In contrast, the TFN option will lead to a significantly lighter burden on public expenditures; also, introducing a proper asset review measure would ensure the proper utilization of public resources to help those elderly who are genuinely in need. The retirement protection system as a whole will then be able to perform its intended functions. However, the asset limit proposed by the current TFN option in the consultation document seems to be too strict. The authorities should consider relaxing the limit to ensure that the system can strike an appropriate balance between the interests of the grassroots and sustainable development.


Reviewing comprehensively the MPF system

We believe that the abolition of the MPF offsetting mechanism would inflict a huge financial burden on businesses, especially SMEs, and it also involves the arrangements for the entire MPF system and labour welfare policies. In fact, before the implementation of the MPF system, employers had been providing appropriate short-term compensation and retirement protection for their departing employees through severance and long service payments. When the MPF system was introduced, the authorities agreed to set up the offsetting mechanism so that employers do not have to continue the severance payments and long service payments on top of making MPF contributions. The abolition of the MPF offsetting mechanism, if it happens hastily now, will indirectly double employers’ expenses, which will not only be unfair to them, but also put a heavier burden on business operations.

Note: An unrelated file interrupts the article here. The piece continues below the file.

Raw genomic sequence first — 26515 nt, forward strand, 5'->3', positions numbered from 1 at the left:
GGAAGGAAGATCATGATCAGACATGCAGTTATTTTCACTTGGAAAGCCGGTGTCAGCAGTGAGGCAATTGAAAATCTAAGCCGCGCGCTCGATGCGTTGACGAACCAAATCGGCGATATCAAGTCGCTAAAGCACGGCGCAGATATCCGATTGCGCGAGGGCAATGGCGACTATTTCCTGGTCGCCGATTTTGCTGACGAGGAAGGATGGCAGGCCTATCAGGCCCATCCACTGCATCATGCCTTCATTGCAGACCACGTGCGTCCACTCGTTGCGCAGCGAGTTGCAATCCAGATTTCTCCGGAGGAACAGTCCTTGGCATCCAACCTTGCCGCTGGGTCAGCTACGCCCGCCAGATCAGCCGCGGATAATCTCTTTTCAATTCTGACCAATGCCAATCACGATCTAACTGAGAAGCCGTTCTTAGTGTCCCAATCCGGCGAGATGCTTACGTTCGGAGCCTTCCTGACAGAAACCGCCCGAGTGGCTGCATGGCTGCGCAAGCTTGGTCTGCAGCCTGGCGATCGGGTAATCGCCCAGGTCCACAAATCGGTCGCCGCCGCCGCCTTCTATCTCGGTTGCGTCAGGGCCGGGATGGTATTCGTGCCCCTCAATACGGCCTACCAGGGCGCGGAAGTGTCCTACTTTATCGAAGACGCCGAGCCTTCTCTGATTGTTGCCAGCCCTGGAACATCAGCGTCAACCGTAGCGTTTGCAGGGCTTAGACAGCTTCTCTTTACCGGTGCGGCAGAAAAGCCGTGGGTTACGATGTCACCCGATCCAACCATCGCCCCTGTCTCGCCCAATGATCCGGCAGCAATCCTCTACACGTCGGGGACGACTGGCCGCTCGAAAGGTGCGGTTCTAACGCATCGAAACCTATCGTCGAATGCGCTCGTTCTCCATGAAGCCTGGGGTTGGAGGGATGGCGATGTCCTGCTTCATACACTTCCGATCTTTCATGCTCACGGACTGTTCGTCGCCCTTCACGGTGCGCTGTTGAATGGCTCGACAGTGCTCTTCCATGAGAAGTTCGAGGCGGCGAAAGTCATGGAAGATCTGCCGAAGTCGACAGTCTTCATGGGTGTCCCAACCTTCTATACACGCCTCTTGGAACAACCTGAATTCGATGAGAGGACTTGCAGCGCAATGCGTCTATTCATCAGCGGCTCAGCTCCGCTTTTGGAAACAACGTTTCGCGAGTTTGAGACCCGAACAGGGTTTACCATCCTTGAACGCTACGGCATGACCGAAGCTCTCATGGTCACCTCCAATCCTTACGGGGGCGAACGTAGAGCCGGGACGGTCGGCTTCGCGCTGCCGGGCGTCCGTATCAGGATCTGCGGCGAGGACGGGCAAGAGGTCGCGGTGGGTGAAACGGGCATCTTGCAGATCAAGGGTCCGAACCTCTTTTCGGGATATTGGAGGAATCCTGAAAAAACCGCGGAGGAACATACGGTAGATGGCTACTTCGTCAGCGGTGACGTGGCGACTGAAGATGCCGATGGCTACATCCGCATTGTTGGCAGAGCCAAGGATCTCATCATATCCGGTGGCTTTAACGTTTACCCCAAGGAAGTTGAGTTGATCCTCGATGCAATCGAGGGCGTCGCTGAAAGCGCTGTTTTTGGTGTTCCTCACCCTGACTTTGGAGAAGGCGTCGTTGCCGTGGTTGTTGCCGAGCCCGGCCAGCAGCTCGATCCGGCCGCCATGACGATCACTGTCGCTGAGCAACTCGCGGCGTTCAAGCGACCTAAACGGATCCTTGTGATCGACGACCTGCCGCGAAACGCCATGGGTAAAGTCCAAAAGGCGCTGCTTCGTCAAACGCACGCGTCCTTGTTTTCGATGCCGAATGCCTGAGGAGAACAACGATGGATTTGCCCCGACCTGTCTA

Currently, many in the public argue that the offsetting mechanism deprives employees of their contributions. We consider it necessary to stress that the offsetting mechanism merely enables employees to withdraw in advance the MPF contributions already made by their respective employers through severance or long service payments. It absolutely does not deprive employees of any payments due to them. We hope the public could distinguish the functions and relationships between the MPF, severance payments and long service payments. In the long run, we should consider fully integrating and simplifying the relevant arrangements, and seeking improvement of the operations of the existing MPF scheme. This will include lowering the administrative costs, improving the fund’s performance and increasing the returns on investment so that the whole system can more effectively function as a pillar for retirement protection.


In conclusion, we agree that society should help the disadvantages and the people truly in need, but at the same time, all of us have to make our own long-term plan for retirement. As the retirement protection system has a far-reaching impact on the overall development of Hong Kong’s society, the authorities must examine the affordability of the society, and strike a balance between improving the social security system and promoting sustainable economic development. I believe that a viable win-win solution can be found through rational communications and discussions among all sectors of society. It not only allows the whole system to develop continuously and steadily, but also consolidates the foundation of healthy public finances and long term competitive advantages of Hong Kong.